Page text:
Even though travel is restricted due to the coronavirus, your curiosity need not be curtailed: it’s possible to travel the world without even leaving the house. In this time of social distancing and isolation, embark on an adventure to Estonia through film, literature and your tastebuds. Discovering the best of this Baltic nation from afar includes savouring a zesty fuchsia-coloured rosolje salad; delving into must-read Estonian literature; adventuring into Estonian folklore via fantasy film November; and learning about the history of the Estonian capital at one of Tallinn’s most reputed museums.
Equal parts fantasy, folk tale and horror story, director Rainer Sarnet’s 2017 film November (Rehepapp) is an adaptation of Tallinn-born writer Andrus Kivirähk’s 2000 novel Rehepapp ehk November (Old Barny aka November). Set in a village in 19th-century Estonia, inhabited by spirits, werewolves and even the devil himself, November centres on the quest of lovestruck Liiina and Hans, who both attempt to use mythical powers to win their respective unrequited loves. With dream-like black-and-white cinematography, November invites viewers to journey into rural Estonian folklore: look out for the kratt, a mythical creature made up of household objects and brought to life by the devil; and the celebration of All Soul’s Eve, which sees ancestral ghosts taken to the sauna and turned into giant chickens.
There simply aren’t enough pink salads out there. On hand to remedy this sorry situation is Estonian staple side dish rosolje, a traditional beetroot and potato salad. Though traditionally made with pickled herring, rosolje is easily adapted and can be made in vegetarian varieties with egg or apple, or made heartier with the addition of smoked meat. Whatever you decide to include, this Estonian food should be smothered in a creamy dressing of mayonnaise and sour cream.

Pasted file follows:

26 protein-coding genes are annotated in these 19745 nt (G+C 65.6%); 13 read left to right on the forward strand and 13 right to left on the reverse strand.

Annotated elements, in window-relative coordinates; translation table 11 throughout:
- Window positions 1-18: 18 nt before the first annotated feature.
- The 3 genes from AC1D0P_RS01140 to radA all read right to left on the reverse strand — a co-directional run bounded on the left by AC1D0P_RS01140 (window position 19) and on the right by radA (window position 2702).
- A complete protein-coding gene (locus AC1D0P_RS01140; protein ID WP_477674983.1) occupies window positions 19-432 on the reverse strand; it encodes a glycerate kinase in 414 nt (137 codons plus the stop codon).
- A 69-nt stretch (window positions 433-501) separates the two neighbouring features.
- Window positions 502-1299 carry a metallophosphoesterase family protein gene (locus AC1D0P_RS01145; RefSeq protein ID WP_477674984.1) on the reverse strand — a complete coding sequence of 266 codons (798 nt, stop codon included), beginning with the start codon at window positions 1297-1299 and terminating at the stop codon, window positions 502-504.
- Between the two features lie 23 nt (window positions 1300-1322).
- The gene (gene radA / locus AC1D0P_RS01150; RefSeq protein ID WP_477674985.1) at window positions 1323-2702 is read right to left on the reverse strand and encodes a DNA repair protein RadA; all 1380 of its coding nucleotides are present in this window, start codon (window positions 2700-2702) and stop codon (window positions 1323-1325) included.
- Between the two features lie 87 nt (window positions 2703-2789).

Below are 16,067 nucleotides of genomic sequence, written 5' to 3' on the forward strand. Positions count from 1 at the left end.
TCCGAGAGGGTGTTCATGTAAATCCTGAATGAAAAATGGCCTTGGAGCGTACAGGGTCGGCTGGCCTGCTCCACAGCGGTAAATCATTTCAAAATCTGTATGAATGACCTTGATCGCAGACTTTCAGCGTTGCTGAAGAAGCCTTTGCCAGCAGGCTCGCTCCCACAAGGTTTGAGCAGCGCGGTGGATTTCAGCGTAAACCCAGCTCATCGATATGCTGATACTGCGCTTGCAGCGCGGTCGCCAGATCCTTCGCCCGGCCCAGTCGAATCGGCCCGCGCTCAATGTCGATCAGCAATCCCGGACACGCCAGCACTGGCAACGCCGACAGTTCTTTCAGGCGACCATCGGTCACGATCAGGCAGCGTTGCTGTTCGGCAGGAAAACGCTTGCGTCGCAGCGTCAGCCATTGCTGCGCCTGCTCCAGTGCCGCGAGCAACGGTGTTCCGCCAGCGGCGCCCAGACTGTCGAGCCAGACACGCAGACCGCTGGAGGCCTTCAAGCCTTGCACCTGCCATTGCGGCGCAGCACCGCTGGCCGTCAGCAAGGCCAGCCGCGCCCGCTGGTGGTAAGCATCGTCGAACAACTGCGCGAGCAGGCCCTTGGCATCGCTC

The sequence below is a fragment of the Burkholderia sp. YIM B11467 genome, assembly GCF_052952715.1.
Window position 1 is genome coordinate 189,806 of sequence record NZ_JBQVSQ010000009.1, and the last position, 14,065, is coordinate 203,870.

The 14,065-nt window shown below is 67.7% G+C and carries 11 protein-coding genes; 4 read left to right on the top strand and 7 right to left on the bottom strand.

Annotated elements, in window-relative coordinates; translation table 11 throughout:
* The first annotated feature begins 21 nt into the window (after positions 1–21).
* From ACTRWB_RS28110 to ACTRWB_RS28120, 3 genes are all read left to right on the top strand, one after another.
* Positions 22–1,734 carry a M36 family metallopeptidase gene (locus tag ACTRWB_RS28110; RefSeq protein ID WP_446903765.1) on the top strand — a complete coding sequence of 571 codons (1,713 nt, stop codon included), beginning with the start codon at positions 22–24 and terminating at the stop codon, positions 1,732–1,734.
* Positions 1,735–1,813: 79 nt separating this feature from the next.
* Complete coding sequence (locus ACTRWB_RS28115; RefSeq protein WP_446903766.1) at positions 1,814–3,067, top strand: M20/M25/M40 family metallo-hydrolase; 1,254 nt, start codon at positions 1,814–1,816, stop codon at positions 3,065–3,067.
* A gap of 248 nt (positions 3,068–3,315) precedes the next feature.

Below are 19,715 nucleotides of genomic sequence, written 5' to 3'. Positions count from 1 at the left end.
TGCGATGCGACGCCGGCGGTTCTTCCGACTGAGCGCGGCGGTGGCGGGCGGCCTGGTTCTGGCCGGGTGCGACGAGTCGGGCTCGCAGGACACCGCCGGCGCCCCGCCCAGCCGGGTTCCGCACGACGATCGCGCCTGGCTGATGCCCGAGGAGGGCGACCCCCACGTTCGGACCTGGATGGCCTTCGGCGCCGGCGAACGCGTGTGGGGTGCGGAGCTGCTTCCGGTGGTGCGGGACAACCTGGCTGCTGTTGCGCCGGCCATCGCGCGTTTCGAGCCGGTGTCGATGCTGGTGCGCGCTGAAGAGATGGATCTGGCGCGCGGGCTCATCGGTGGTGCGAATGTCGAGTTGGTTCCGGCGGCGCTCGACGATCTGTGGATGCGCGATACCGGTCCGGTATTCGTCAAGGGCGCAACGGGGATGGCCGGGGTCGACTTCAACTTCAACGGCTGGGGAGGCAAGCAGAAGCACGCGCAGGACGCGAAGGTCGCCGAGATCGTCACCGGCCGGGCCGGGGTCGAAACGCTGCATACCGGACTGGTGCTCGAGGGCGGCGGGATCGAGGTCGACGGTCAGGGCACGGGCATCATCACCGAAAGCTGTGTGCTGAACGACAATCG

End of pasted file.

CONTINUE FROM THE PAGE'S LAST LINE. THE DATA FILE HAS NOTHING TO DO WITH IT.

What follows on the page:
For the ultimate in comforting desserts, follow up with leivasupp. This classic sweet bread soup is usually made with rye bread, which is soaked together with fruit juice, cinnamon, sugar and dried fruits. As well as being a popular dessert and snack, leivasupp is often served as a school lunch, meaning that a spoonful of leivasupp is a little taste of Estonian childhood.
Developed in the 1960s, Vana Tallin (meaning ‘Old Tallinn’) is a rum-based liqueur produced by the Estonian distillery Liviko. Although the recipe is secret, the sweet liqueur features Jamaican rum, cinnamon bark, vanilla and citrus notes. Classically served on the rocks or together with coffee, Vana Tallinn is made in three varieties, which differ in their alcohol content: the ‘white label’ liqueur is the lightest, with 40% ABV, while the strongest (black label) has 50% ABV. All that’s left to say now is cheers: terviseks!
Andrus Kivirähk’s 2007 novel The Man Who Spoke Snakish (Mees, kes teadis ussisõnu) combines a coming-of-age narrative with elements of magical realism and Estonian folklore. The story takes place in a mystical vision of medieval Estonia, and follows the life of a young boy and forest-dweller, Leemet, who becomes the last speaker of Snakish, a once widely spoken language that allows speakers to communicate with and command animals. Through this fantastical tale, in which German-speaking Christians arrive in the Estonian woods and trigger the disappearance of the traditional way of life, Kivirähk raises questions about the nature of and motivations for change. So popular was The Man Who Spoke Snakish in Estonia, that the book has even been turned into a board game.
With its principal site housed in a 14th-century merchant house, Tallinn City Museum offers a comprehensive introduction to the history of the Estonian capital. The museum has worked with Google Arts & Culture to create an online virtual museum, which includes tours of three of the museum’s sites: the main City Museum in the Old Town, Kiek in de Kök (a restored artillery tower), and the former house of Peter the Great. The online exhibits include paintings of Tallinn cityscapes and an extensive archaeological collection, which holds over 27,000 artefacts from the Stone Age to the 20th century.
To experience Estonia’s most picturesque scenery, fly high above the landscape with filmmaker Dmitry Tkachenko in his beautiful drone film Estonia From Above, which takes in the capital, coastline and verdant countryside.